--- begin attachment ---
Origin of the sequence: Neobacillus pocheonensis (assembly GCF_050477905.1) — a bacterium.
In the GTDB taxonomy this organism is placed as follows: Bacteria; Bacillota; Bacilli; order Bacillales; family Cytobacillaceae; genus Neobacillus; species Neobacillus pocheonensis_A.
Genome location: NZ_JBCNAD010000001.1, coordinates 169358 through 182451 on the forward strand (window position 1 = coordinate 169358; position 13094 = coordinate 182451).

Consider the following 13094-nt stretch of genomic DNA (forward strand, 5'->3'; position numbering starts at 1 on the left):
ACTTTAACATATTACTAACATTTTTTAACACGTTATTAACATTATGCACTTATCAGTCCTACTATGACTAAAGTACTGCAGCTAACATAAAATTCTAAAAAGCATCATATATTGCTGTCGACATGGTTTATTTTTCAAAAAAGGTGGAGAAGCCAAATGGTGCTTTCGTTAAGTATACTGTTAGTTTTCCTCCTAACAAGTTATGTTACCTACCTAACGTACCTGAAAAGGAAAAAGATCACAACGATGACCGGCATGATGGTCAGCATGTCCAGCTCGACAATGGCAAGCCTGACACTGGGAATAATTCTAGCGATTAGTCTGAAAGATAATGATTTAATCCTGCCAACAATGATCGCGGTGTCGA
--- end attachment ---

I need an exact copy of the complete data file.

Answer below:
Origin of the sequence: Neobacillus pocheonensis (assembly GCF_050477905.1) — a bacterium.
In the GTDB taxonomy this organism is placed as follows: Bacteria; Bacillota; Bacilli; order Bacillales; family Cytobacillaceae; genus Neobacillus; species Neobacillus pocheonensis_A.
Genome location: NZ_JBCNAD010000001.1, coordinates 169358 through 182451 on the forward strand (window position 1 = coordinate 169358; position 13094 = coordinate 182451).

Consider the following 13094-nt stretch of genomic DNA (forward strand, 5'->3'; position numbering starts at 1 on the left):
ACTTTAACATATTACTAACATTTTTTAACACGTTATTAACATTATGCACTTATCAGTCCTACTATGACTAAAGTACTGCAGCTAACATAAAATTCTAAAAAGCATCATATATTGCTGTCGACATGGTTTATTTTTCAAAAAAGGTGGAGAAGCCAAATGGTGCTTTCGTTAAGTATACTGTTAGTTTTCCTCCTAACAAGTTATGTTACCTACCTAACGTACCTGAAAAGGAAAAAGATCACAACGATGACCGGCATGATGGTCAGCATGTCCAGCTCGACAATGGCAAGCCTGACACTGGGAATAATTCTAGCGATTAGTCTGAAAGATAATGATTTAATCCTGCCAACAATGATCGCGGTGTCGA